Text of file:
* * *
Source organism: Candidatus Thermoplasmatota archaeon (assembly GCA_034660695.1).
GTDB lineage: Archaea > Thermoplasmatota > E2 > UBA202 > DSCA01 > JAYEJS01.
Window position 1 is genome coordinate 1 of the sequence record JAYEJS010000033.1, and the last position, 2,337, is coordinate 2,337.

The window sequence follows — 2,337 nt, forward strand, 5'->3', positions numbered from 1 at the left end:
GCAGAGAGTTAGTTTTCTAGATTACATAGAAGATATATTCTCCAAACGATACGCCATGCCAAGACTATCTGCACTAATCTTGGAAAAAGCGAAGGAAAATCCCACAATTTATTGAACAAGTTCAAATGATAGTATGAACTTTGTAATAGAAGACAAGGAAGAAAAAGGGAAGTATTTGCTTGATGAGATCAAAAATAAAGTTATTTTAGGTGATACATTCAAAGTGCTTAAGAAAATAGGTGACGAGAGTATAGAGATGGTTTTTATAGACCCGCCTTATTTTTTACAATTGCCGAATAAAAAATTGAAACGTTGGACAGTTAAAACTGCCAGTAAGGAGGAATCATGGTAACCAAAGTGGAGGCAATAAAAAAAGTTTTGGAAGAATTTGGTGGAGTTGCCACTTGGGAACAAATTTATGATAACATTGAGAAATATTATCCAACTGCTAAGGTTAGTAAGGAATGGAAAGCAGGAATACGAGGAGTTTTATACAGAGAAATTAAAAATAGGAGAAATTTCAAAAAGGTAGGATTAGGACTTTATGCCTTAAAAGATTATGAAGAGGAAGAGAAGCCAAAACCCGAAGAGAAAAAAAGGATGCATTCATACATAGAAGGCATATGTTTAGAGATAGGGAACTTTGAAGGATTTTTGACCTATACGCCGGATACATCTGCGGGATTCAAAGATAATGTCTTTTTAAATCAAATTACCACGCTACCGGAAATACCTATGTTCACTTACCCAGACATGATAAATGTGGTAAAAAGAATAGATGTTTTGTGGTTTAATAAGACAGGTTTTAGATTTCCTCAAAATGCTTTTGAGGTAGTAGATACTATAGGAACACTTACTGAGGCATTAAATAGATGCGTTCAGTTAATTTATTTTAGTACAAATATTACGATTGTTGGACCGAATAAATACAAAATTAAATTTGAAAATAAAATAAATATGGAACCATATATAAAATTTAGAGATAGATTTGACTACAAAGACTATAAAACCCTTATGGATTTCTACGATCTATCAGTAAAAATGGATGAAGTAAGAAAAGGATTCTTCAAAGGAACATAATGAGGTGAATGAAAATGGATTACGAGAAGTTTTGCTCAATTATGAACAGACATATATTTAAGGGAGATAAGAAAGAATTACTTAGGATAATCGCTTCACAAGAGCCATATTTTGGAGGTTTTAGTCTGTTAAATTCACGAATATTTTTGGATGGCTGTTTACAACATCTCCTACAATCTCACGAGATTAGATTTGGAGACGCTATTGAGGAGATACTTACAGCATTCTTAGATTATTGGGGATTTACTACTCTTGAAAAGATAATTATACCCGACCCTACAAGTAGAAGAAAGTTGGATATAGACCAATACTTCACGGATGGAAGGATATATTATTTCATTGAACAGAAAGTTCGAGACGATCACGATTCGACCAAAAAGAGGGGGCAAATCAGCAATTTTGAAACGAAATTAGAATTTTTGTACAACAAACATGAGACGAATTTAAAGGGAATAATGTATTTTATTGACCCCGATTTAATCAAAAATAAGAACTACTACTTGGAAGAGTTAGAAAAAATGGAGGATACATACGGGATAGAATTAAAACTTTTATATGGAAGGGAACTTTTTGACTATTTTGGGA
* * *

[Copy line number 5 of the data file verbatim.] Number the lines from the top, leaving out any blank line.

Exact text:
GCAGAGAGTTAGTTTTCTAGATTACATAGAAGATATATTCTCCAAACGATACGCCATGCCAAGACTATCTGCACTAATCTTGGAAAAAGCGAAGGAAAATCCCACAATTTATTGAACAAGTTCAAATGATAGTATGAACTTTGTAATAGAAGACAAGGAAGAAAAAGGGAAGTATTTGCTTGATGAGATCAAAAATAAAGTTATTTTAGGTGATACATTCAAAGTGCTTAAGAAAATAGGTGACGAGAGTATAGAGATGGTTTTTATAGACCCGCCTTATTTTTTACAATTGCCGAATAAAAAATTGAAACGTTGGACAGTTAAAACTGCCAGTAAGGAGGAATCATGGTAACCAAAGTGGAGGCAATAAAAAAAGTTTTGGAAGAATTTGGTGGAGTTGCCACTTGGGAACAAATTTATGATAACATTGAGAAATATTATCCAACTGCTAAGGTTAGTAAGGAATGGAAAGCAGGAATACGAGGAGTTTTATACAGAGAAATTAAAAATAGGAGAAATTTCAAAAAGGTAGGATTAGGACTTTATGCCTTAAAAGATTATGAAGAGGAAGAGAAGCCAAAACCCGAAGAGAAAAAAAGGATGCATTCATACATAGAAGGCATATGTTTAGAGATAGGGAACTTTGAAGGATTTTTGACCTATACGCCGGATACATCTGCGGGATTCAAAGATAATGTCTTTTTAAATCAAATTACCACGCTACCGGAAATACCTATGTTCACTTACCCAGACATGATAAATGTGGTAAAAAGAATAGATGTTTTGTGGTTTAATAAGACAGGTTTTAGATTTCCTCAAAATGCTTTTGAGGTAGTAGATACTATAGGAACACTTACTGAGGCATTAAATAGATGCGTTCAGTTAATTTATTTTAGTACAAATATTACGATTGTTGGACCGAATAAATACAAAATTAAATTTGAAAATAAAATAAATATGGAACCATATATAAAATTTAGAGATAGATTTGACTACAAAGACTATAAAACCCTTATGGATTTCTACGATCTATCAGTAAAAATGGATGAAGTAAGAAAAGGATTCTTCAAAGGAACATAATGAGGTGAATGAAAATGGATTACGAGAAGTTTTGCTCAATTATGAACAGACATATATTTAAGGGAGATAAGAAAGAATTACTTAGGATAATCGCTTCACAAGAGCCATATTTTGGAGGTTTTAGTCTGTTAAATTCACGAATATTTTTGGATGGCTGTTTACAACATCTCCTACAATCTCACGAGATTAGATTTGGAGACGCTATTGAGGAGATACTTACAGCATTCTTAGATTATTGGGGATTTACTACTCTTGAAAAGATAATTATACCCGACCCTACAAGTAGAAGAAAGTTGGATATAGACCAATACTTCACGGATGGAAGGATATATTATTTCATTGAACAGAAAGTTCGAGACGATCACGATTCGACCAAAAAGAGGGGGCAAATCAGCAATTTTGAAACGAAATTAGAATTTTTGTACAACAAACATGAGACGAATTTAAAGGGAATAATGTATTTTATTGACCCCGATTTAATCAAAAATAAGAACTACTACTTGGAAGAGTTAGAAAAAATGGAGGATACATACGGGATAGAATTAAAACTTTTATATGGAAGGGAACTTTTTGACTATTTTGGGA